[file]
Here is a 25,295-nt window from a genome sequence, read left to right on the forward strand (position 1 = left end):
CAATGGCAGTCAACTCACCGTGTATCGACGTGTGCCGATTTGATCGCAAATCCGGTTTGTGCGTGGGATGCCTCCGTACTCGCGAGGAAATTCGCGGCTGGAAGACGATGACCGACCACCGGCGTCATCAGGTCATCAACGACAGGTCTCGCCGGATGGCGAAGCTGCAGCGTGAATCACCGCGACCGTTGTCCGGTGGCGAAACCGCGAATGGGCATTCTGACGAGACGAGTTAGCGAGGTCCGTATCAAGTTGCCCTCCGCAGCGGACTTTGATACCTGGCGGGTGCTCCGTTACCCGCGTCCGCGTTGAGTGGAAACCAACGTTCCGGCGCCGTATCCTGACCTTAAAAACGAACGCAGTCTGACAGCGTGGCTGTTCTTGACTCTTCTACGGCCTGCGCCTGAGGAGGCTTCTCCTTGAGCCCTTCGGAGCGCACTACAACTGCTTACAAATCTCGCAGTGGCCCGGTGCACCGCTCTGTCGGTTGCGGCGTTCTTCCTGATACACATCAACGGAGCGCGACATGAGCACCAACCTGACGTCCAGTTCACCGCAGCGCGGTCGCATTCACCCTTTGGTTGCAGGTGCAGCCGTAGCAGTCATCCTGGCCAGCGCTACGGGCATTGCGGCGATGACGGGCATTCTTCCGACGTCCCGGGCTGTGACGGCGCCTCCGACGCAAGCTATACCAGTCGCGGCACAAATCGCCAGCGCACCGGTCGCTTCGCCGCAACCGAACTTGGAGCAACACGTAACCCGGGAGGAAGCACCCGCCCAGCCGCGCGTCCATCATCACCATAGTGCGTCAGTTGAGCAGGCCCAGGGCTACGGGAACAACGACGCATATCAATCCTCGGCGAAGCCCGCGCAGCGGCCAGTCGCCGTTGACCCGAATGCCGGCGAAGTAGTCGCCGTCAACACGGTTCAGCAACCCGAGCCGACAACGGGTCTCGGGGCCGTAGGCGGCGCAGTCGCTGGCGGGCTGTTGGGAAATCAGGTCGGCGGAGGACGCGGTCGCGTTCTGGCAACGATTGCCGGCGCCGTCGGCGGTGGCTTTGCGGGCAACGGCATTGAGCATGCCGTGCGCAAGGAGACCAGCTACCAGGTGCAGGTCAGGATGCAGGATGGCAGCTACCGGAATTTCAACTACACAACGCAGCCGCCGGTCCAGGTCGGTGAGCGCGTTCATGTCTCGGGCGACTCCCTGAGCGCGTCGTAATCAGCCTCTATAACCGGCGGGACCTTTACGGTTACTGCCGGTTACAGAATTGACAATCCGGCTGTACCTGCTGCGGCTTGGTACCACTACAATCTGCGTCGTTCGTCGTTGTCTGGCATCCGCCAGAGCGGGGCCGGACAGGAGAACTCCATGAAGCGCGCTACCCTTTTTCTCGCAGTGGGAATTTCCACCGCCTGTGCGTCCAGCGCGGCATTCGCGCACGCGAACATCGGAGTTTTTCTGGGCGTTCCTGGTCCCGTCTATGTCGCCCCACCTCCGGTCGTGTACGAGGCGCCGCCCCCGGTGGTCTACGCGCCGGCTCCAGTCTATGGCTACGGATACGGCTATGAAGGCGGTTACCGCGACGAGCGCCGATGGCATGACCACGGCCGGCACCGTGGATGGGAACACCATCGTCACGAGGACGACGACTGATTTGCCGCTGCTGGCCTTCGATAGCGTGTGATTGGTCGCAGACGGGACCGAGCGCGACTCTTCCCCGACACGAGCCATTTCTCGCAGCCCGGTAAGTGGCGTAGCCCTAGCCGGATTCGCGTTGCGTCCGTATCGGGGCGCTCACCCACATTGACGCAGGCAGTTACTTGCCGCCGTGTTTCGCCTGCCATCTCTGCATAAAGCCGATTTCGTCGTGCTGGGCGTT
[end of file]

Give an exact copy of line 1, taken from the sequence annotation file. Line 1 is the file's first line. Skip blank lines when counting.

Here is a 25,295-nt window from a genome sequence, read left to right on the forward strand (position 1 = left end):